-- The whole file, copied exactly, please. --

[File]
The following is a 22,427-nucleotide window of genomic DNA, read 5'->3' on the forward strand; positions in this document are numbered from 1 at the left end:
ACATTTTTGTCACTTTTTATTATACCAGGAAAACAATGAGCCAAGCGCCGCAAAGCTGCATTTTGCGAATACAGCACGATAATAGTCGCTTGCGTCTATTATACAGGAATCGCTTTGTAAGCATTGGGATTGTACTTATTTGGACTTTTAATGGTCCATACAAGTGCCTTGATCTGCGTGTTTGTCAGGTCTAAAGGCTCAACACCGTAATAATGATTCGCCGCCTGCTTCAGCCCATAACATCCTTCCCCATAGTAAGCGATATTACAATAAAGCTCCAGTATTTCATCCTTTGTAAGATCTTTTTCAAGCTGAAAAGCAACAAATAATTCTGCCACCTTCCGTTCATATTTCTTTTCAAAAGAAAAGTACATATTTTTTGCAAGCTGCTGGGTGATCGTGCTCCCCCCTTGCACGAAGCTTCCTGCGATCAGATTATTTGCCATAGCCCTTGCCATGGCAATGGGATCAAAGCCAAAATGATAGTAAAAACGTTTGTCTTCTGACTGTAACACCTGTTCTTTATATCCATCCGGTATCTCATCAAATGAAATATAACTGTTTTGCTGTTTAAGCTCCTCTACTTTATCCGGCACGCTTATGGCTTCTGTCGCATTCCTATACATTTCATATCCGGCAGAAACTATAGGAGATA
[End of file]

The following is a 22,427-nucleotide window of genomic DNA, read 5'->3' on the forward strand; positions in this document are numbered from 1 at the left end:
ACATTTTTGTCACTTTTTATTATACCAGGAAAACAATGAGCCAAGCGCCGCAAAGCTGCATTTTGCGAATACAGCACGATAATAGTCGCTTGCGTCTATTATACAGGAATCGCTTTGTAAGCATTGGGATTGTACTTATTTGGACTTTTAATGGTCCATACAAGTGCCTTGATCTGCGTGTTTGTCAGGTCTAAAGGCTCAACACCGTAATAATGATTCGCCGCCTGCTTCAGCCCATAACATCCTTCCCCATAGTAAGCGATATTACAATAAAGCTCCAGTATTTCATCCTTTGTAAGATCTTTTTCAAGCTGAAAAGCAACAAATAATTCTGCCACCTTCCGTTCATATTTCTTTTCAAAAGAAAAGTACATATTTTTTGCAAGCTGCTGGGTGATCGTGCTCCCCCCTTGCACGAAGCTTCCTGCGATCAGATTATTTGCCATAGCCCTTGCCATGGCAATGGGATCAAAGCCAAAATGATAGTAAAAACGTTTGTCTTCTGACTGTAACACCTGTTCTTTATATCCATCCGGTATCTCATCAAATGAAATATAACTGTTTTGCTGTTTAAGCTCCTCTACTTTATCCGGCACGCTTATGGCTTCTGTCGCATTCCTATACATTTCATATCCGGCAGAAACTATAGGAGATA